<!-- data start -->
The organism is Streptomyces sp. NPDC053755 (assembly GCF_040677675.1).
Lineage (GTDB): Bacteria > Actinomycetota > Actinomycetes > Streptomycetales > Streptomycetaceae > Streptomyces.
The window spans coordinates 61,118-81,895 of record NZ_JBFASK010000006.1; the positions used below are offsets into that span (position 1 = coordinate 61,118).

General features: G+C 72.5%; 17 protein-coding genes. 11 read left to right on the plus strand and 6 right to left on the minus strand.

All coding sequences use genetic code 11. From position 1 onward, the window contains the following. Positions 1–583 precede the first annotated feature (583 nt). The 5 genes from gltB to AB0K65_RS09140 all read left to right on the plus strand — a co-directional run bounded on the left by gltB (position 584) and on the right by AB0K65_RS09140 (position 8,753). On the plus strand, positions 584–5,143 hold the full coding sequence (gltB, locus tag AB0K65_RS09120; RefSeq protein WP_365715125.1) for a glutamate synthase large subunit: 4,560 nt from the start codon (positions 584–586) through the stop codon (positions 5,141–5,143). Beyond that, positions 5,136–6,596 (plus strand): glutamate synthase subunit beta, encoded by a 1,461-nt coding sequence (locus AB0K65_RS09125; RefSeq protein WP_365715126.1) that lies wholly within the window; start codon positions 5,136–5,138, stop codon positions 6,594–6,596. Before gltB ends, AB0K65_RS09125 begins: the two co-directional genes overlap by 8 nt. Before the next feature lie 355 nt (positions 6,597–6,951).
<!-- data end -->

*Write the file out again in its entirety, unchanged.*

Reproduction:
The organism is Streptomyces sp. NPDC053755 (assembly GCF_040677675.1).
Lineage (GTDB): Bacteria > Actinomycetota > Actinomycetes > Streptomycetales > Streptomycetaceae > Streptomyces.
The window spans coordinates 61,118-81,895 of record NZ_JBFASK010000006.1; the positions used below are offsets into that span (position 1 = coordinate 61,118).

General features: G+C 72.5%; 17 protein-coding genes. 11 read left to right on the plus strand and 6 right to left on the minus strand.

All coding sequences use genetic code 11. From position 1 onward, the window contains the following. Positions 1–583 precede the first annotated feature (583 nt). The 5 genes from gltB to AB0K65_RS09140 all read left to right on the plus strand — a co-directional run bounded on the left by gltB (position 584) and on the right by AB0K65_RS09140 (position 8,753). On the plus strand, positions 584–5,143 hold the full coding sequence (gltB, locus tag AB0K65_RS09120; RefSeq protein WP_365715125.1) for a glutamate synthase large subunit: 4,560 nt from the start codon (positions 584–586) through the stop codon (positions 5,141–5,143). Beyond that, positions 5,136–6,596 (plus strand): glutamate synthase subunit beta, encoded by a 1,461-nt coding sequence (locus AB0K65_RS09125; RefSeq protein WP_365715126.1) that lies wholly within the window; start codon positions 5,136–5,138, stop codon positions 6,594–6,596. Before gltB ends, AB0K65_RS09125 begins: the two co-directional genes overlap by 8 nt. Before the next feature lie 355 nt (positions 6,597–6,951).